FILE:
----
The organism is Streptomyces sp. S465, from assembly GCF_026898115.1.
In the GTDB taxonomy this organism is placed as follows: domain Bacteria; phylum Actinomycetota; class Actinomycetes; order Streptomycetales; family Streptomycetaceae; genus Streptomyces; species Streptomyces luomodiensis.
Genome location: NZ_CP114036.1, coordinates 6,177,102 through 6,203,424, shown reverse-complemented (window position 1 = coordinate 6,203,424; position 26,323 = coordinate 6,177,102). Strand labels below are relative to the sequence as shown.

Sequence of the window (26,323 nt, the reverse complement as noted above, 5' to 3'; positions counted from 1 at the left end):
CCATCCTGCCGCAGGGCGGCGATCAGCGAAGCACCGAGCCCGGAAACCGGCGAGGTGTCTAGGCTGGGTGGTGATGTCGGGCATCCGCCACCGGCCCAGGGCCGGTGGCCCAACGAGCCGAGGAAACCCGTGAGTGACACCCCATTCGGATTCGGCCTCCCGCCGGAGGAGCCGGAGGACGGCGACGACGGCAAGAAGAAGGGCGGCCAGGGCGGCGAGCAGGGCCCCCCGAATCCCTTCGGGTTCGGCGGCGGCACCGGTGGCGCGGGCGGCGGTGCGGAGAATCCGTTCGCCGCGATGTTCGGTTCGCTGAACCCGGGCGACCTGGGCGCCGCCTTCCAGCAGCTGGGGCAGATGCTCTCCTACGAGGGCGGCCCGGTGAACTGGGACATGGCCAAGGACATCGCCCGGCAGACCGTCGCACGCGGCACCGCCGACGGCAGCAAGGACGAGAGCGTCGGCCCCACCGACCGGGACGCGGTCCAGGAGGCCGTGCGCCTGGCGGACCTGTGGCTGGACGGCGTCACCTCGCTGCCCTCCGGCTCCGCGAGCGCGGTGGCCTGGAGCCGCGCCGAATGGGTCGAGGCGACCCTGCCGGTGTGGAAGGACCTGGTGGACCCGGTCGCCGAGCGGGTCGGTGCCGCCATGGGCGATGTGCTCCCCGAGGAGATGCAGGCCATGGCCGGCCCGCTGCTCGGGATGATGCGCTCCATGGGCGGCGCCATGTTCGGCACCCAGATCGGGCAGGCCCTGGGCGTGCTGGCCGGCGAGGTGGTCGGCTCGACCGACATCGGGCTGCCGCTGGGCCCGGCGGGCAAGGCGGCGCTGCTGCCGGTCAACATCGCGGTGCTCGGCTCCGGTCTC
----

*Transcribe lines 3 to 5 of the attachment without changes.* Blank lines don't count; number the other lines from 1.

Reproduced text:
Genome location: NZ_CP114036.1, coordinates 6,177,102 through 6,203,424, shown reverse-complemented (window position 1 = coordinate 6,203,424; position 26,323 = coordinate 6,177,102). Strand labels below are relative to the sequence as shown.

Sequence of the window (26,323 nt, the reverse complement as noted above, 5' to 3'; positions counted from 1 at the left end):
CCATCCTGCCGCAGGGCGGCGATCAGCGAAGCACCGAGCCCGGAAACCGGCGAGGTGTCTAGGCTGGGTGGTGATGTCGGGCATCCGCCACCGGCCCAGGGCCGGTGGCCCAACGAGCCGAGGAAACCCGTGAGTGACACCCCATTCGGATTCGGCCTCCCGCCGGAGGAGCCGGAGGACGGCGACGACGGCAAGAAGAAGGGCGGCCAGGGCGGCGAGCAGGGCCCCCCGAATCCCTTCGGGTTCGGCGGCGGCACCGGTGGCGCGGGCGGCGGTGCGGAGAATCCGTTCGCCGCGATGTTCGGTTCGCTGAACCCGGGCGACCTGGGCGCCGCCTTCCAGCAGCTGGGGCAGATGCTCTCCTACGAGGGCGGCCCGGTGAACTGGGACATGGCCAAGGACATCGCCCGGCAGACCGTCGCACGCGGCACCGCCGACGGCAGCAAGGACGAGAGCGTCGGCCCCACCGACCGGGACGCGGTCCAGGAGGCCGTGCGCCTGGCGGACCTGTGGCTGGACGGCGTCACCTCGCTGCCCTCCGGCTCCGCGAGCGCGGTGGCCTGGAGCCGCGCCGAATGGGTCGAGGCGACCCTGCCGGTGTGGAAGGACCTGGTGGACCCGGTCGCCGAGCGGGTCGGTGCCGCCATGGGCGATGTGCTCCCCGAGGAGATGCAGGCCATGGCCGGCCCGCTGCTCGGGATGATGCGCTCCATGGGCGGCGCCATGTTCGGCACCCAGATCGGGCAGGCCCTGGGCGTGCTGGCCGGCGAGGTGGTCGGCTCGACCGACATCGGGCTGCCGCTGGGCCCGGCGGGCAAGGCGGCGCTGCTGCCGGTCAACATCGCGGTGCTCGGCTCCGGTCTC